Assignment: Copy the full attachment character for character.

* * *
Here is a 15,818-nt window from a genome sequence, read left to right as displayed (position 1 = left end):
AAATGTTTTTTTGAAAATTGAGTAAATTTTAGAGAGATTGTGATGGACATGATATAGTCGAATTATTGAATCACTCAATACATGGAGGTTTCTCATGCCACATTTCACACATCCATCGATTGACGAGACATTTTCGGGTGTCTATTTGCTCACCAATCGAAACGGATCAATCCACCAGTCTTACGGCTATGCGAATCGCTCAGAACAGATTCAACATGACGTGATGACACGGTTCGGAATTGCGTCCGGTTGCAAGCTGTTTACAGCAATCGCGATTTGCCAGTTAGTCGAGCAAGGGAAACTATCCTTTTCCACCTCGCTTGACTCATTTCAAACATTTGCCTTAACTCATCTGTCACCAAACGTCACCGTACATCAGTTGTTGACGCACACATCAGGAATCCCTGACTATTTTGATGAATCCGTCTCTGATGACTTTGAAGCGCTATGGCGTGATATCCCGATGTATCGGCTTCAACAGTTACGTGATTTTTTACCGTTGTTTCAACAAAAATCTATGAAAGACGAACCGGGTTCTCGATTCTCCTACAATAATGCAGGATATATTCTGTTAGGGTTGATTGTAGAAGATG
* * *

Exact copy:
Here is a 15,818-nt window from a genome sequence, read left to right as displayed (position 1 = left end):
AAATGTTTTTTTGAAAATTGAGTAAATTTTAGAGAGATTGTGATGGACATGATATAGTCGAATTATTGAATCACTCAATACATGGAGGTTTCTCATGCCACATTTCACACATCCATCGATTGACGAGACATTTTCGGGTGTCTATTTGCTCACCAATCGAAACGGATCAATCCACCAGTCTTACGGCTATGCGAATCGCTCAGAACAGATTCAACATGACGTGATGACACGGTTCGGAATTGCGTCCGGTTGCAAGCTGTTTACAGCAATCGCGATTTGCCAGTTAGTCGAGCAAGGGAAACTATCCTTTTCCACCTCGCTTGACTCATTTCAAACATTTGCCTTAACTCATCTGTCACCAAACGTCACCGTACATCAGTTGTTGACGCACACATCAGGAATCCCTGACTATTTTGATGAATCCGTCTCTGATGACTTTGAAGCGCTATGGCGTGATATCCCGATGTATCGGCTTCAACAGTTACGTGATTTTTTACCGTTGTTTCAACAAAAATCTATGAAAGACGAACCGGGTTCTCGATTCTCCTACAATAATGCAGGATATATTCTGTTAGGGTTGATTGTAGAAGATG